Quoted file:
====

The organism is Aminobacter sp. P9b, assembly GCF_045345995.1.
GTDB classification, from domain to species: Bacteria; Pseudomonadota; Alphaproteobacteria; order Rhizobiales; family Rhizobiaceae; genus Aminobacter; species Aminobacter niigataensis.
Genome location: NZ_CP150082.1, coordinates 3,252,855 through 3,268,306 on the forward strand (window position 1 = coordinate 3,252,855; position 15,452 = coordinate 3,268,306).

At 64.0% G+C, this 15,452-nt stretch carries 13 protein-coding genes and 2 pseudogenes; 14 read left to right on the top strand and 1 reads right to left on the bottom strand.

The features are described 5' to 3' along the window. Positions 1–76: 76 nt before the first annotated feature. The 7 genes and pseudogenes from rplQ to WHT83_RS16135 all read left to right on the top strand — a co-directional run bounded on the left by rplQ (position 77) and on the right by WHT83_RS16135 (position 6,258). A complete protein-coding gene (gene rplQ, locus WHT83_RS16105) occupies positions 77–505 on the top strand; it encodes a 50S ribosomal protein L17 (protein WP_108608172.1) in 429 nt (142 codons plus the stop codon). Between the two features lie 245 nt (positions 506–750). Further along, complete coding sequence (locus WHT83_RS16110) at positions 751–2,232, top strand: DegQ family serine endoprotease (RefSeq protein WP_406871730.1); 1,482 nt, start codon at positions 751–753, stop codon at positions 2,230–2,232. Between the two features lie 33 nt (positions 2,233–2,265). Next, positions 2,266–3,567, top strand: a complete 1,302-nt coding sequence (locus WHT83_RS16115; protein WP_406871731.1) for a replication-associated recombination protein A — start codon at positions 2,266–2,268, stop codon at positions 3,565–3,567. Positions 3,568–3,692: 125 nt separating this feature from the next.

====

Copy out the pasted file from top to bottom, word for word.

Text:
The organism is Aminobacter sp. P9b, assembly GCF_045345995.1.
GTDB classification, from domain to species: Bacteria; Pseudomonadota; Alphaproteobacteria; order Rhizobiales; family Rhizobiaceae; genus Aminobacter; species Aminobacter niigataensis.
Genome location: NZ_CP150082.1, coordinates 3,252,855 through 3,268,306 on the forward strand (window position 1 = coordinate 3,252,855; position 15,452 = coordinate 3,268,306).

At 64.0% G+C, this 15,452-nt stretch carries 13 protein-coding genes and 2 pseudogenes; 14 read left to right on the top strand and 1 reads right to left on the bottom strand.

The features are described 5' to 3' along the window. Positions 1–76: 76 nt before the first annotated feature. The 7 genes and pseudogenes from rplQ to WHT83_RS16135 all read left to right on the top strand — a co-directional run bounded on the left by rplQ (position 77) and on the right by WHT83_RS16135 (position 6,258). A complete protein-coding gene (gene rplQ, locus WHT83_RS16105) occupies positions 77–505 on the top strand; it encodes a 50S ribosomal protein L17 (protein WP_108608172.1) in 429 nt (142 codons plus the stop codon). Between the two features lie 245 nt (positions 506–750). Further along, complete coding sequence (locus WHT83_RS16110) at positions 751–2,232, top strand: DegQ family serine endoprotease (RefSeq protein WP_406871730.1); 1,482 nt, start codon at positions 751–753, stop codon at positions 2,230–2,232. Between the two features lie 33 nt (positions 2,233–2,265). Next, positions 2,266–3,567, top strand: a complete 1,302-nt coding sequence (locus WHT83_RS16115; protein WP_406871731.1) for a replication-associated recombination protein A — start codon at positions 2,266–2,268, stop codon at positions 3,565–3,567. Positions 3,568–3,692: 125 nt separating this feature from the next.